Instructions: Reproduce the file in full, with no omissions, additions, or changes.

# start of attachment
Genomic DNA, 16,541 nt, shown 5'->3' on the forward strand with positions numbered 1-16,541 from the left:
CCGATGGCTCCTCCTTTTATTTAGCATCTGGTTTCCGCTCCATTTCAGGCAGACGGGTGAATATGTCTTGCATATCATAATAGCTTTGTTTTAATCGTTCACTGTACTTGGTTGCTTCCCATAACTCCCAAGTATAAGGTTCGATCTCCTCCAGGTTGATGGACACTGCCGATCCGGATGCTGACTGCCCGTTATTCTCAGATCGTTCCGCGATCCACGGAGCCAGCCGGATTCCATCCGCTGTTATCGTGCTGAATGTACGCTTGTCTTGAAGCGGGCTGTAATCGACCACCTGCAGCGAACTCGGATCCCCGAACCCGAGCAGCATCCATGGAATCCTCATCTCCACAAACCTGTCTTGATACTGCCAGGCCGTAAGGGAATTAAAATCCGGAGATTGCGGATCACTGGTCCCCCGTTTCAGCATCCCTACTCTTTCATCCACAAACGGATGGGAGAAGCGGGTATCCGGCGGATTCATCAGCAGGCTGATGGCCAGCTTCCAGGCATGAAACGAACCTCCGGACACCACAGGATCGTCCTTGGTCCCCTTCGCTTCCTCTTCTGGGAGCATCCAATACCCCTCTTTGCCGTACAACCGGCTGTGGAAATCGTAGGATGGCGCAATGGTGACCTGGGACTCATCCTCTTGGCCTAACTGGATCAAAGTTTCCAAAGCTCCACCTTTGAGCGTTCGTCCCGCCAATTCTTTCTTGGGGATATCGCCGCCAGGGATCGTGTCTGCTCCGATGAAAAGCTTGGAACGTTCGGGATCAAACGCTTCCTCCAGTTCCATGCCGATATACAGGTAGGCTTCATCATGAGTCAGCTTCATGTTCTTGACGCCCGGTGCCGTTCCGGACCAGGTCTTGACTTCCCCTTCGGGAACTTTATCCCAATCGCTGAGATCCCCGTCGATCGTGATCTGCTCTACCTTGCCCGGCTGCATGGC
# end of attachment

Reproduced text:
Genomic DNA, 16,541 nt, shown 5'->3' on the forward strand with positions numbered 1-16,541 from the left:
CCGATGGCTCCTCCTTTTATTTAGCATCTGGTTTCCGCTCCATTTCAGGCAGACGGGTGAATATGTCTTGCATATCATAATAGCTTTGTTTTAATCGTTCACTGTACTTGGTTGCTTCCCATAACTCCCAAGTATAAGGTTCGATCTCCTCCAGGTTGATGGACACTGCCGATCCGGATGCTGACTGCCCGTTATTCTCAGATCGTTCCGCGATCCACGGAGCCAGCCGGATTCCATCCGCTGTTATCGTGCTGAATGTACGCTTGTCTTGAAGCGGGCTGTAATCGACCACCTGCAGCGAACTCGGATCCCCGAACCCGAGCAGCATCCATGGAATCCTCATCTCCACAAACCTGTCTTGATACTGCCAGGCCGTAAGGGAATTAAAATCCGGAGATTGCGGATCACTGGTCCCCCGTTTCAGCATCCCTACTCTTTCATCCACAAACGGATGGGAGAAGCGGGTATCCGGCGGATTCATCAGCAGGCTGATGGCCAGCTTCCAGGCATGAAACGAACCTCCGGACACCACAGGATCGTCCTTGGTCCCCTTCGCTTCCTCTTCTGGGAGCATCCAATACCCCTCTTTGCCGTACAACCGGCTGTGGAAATCGTAGGATGGCGCAATGGTGACCTGGGACTCATCCTCTTGGCCTAACTGGATCAAAGTTTCCAAAGCTCCACCTTTGAGCGTTCGTCCCGCCAATTCTTTCTTGGGGATATCGCCGCCAGGGATCGTGTCTGCTCCGATGAAAAGCTTGGAACGTTCGGGATCAAACGCTTCCTCCAGTTCCATGCCGATATACAGGTAGGCTTCATCATGAGTCAGCTTCATGTTCTTGACGCCCGGTGCCGTTCCGGACCAGGTCTTGACTTCCCCTTCGGGAACTTTATCCCAATCGCTGAGATCCCCGTCGATCGTGATCTGCTCTACCTTGCCCGGCTGCATGGC